Thursday, November 1, 2012

The Two Hands Snatch, Part Four - Dave Webster and Al Murray

Parallelograms of Forces

In Britain a large amount of forward and upward hip thrust is sometimes taught. In other countries the upward action is emphasized. This affects the parallelogram of forces.

The hip thrust is divided into forward and upward components, and the varying magnitudes of these components obviously have different results. These components tend to rotate the lifter forwards and backwards depending on his position. The result is that those who jump back are most likely to rotate forward and those with a big forward hip thrust will tend to rotate backwards. However, compensatory acceleration can reduce this. The elbows coming forward in the clean is a good example of this.

To investigate theories further regarding forward travel being due to eccentric thrust and parallelograms of forces, many tracings were done of Al Murray and Mike Pearman, two typical British stylists. The loops of these two lifters confirmed our views as both emphasized forward and upward hip action and reached positions of 85 deg., 93 and 93.5 deg., in both squat and split styles. Obviously they have their hips much further forward than most world top liners,and although obtaining full extensions, the line No. 2 was also nearer the vertical.

In the light of knowledge gained from this study, we believe that when analyzing film in addition to the frame of maximum extension before the first foot leaves the platform, one of the key positions should also be the last frame before the body finally comes in contact with the floor.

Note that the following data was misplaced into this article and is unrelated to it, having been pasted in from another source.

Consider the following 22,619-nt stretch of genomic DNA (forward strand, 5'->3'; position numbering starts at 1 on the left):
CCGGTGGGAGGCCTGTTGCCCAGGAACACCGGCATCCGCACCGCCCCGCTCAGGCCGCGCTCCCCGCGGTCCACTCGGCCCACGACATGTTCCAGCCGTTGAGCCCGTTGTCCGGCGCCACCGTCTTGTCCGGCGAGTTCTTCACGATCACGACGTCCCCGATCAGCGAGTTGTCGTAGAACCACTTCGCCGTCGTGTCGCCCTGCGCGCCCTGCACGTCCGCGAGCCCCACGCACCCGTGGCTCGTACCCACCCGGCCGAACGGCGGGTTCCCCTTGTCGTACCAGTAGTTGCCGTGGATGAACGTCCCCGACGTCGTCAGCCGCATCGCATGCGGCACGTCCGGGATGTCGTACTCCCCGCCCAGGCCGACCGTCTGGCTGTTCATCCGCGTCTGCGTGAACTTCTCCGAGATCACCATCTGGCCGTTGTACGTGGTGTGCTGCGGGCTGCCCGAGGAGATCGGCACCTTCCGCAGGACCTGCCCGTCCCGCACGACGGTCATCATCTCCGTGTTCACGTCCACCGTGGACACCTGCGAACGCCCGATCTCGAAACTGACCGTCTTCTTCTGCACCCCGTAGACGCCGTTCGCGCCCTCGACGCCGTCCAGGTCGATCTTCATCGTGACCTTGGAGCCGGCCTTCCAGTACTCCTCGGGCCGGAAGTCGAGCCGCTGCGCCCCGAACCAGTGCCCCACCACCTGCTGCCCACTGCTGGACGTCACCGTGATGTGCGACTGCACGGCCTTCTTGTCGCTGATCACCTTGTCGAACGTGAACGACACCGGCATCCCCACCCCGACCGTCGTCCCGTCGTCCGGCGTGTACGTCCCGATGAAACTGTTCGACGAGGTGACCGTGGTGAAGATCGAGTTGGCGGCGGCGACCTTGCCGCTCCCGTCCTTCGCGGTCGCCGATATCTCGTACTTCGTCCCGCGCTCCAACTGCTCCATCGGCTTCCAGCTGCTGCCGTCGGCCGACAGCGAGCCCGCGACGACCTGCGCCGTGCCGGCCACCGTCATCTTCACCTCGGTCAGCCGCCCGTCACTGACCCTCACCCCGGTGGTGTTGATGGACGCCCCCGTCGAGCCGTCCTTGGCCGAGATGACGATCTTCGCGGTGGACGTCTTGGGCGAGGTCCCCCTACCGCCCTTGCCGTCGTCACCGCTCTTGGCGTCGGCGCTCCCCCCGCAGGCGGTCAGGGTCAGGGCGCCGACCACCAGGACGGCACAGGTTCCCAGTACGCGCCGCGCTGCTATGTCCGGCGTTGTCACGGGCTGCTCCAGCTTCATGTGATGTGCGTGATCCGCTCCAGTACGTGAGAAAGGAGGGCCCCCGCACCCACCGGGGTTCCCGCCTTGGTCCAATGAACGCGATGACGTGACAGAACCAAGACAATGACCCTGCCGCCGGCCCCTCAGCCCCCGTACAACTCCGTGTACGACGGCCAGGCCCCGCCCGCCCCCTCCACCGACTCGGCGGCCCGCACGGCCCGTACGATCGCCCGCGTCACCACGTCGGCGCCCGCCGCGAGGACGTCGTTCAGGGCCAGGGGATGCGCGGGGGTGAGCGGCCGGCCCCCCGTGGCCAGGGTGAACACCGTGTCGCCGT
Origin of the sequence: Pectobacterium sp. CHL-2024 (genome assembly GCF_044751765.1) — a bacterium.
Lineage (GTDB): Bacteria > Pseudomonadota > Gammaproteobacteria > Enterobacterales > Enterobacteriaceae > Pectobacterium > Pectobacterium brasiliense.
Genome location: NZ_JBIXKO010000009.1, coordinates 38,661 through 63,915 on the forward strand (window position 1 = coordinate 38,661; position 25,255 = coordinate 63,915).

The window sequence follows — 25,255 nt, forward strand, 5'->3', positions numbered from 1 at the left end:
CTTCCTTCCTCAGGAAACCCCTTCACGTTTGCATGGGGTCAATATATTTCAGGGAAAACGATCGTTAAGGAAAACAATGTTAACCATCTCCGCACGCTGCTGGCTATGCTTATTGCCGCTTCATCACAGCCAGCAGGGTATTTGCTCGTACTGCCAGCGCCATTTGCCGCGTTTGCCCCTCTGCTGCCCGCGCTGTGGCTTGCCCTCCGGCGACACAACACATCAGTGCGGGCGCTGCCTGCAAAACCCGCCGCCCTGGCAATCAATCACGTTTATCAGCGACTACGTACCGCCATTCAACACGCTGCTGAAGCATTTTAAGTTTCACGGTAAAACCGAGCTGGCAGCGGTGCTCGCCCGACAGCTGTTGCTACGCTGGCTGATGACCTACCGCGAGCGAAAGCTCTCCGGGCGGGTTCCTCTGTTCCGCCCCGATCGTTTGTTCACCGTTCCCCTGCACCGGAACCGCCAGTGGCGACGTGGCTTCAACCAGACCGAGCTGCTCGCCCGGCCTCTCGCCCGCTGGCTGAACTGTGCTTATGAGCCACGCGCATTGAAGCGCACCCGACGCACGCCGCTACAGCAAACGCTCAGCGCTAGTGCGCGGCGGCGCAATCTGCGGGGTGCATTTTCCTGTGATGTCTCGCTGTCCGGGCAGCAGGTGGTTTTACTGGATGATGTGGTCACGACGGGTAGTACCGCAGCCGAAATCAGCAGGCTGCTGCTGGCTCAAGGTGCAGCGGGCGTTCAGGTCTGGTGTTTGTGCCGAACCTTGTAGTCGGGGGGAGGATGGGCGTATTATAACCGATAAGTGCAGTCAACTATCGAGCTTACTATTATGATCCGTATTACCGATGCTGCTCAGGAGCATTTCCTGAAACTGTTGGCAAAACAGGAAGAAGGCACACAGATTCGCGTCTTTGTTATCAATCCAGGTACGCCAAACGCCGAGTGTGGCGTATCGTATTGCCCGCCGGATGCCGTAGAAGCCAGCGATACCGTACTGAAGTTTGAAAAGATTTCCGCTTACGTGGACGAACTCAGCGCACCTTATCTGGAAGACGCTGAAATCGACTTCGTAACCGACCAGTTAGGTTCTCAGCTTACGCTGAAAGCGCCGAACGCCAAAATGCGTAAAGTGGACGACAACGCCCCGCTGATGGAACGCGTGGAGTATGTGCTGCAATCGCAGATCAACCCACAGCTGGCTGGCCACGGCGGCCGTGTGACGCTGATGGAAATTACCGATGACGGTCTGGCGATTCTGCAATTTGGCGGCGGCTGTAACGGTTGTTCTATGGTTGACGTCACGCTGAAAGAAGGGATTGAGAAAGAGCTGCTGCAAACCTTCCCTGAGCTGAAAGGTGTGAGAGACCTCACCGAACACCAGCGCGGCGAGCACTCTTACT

We noted that:

Miyake, Foldi and Stugov use the greatest layback in extension and the heavyweights much less.

Kailajarvi has the greatest body curve in full extension amongst the greatest lifters.

Kaplunov and Tamraz have personal centers of gravity will forward, but because of entirely different body positioning.

Before progressing to the next stage it should be noted that now, with illustrations we have at our disposal, it is possible to calculate the ANGULAR VELOCITY in the angle through which a body travels per second.

The figures quoted in Snatch timings cannot give a good picture unless compared with the appropriate illustration. It can easily be appreciated that a lifter who starts with a high shoulder position and does an incomplete extension will have moved his back through a much shorter radius than the man who starts with a low shoulder position in relation to his hips and does a very full hyperextension.

The former will have less Angular Velocity of the back as he had moved it through a shorter range in the same time.

Click Pics to ENLARGE

The trunk moves from position 1 to position 8 in 1/2 second. By measuring the angles, angular velocity can be calculated. The movement of the femur can also be judged approximately but the intervention of the bar makes accurate calculations difficult for the average person.

For convenience, the angles of the back were measured through 8 frames  (1/2 second) and the figures doubled.


Kaplunov, 154 degrees; Vlasov in one of the snatches which got to arms length and missed, 106 degrees; Plyukfelder, 115 degrees; Makinnen, 174 degrees.

Other body angles must also be considered; for example, the thighs are very important in the pull for the snatch and also the clean. Let us compare the figures of Miyake and Kaplunov. Here are the relevant statistics from lifts at Budapest where Miyake showed better technique than displayed a year earlier --

Miyake's back starts at 40 degrees. In half a second it moves through 40 degrees.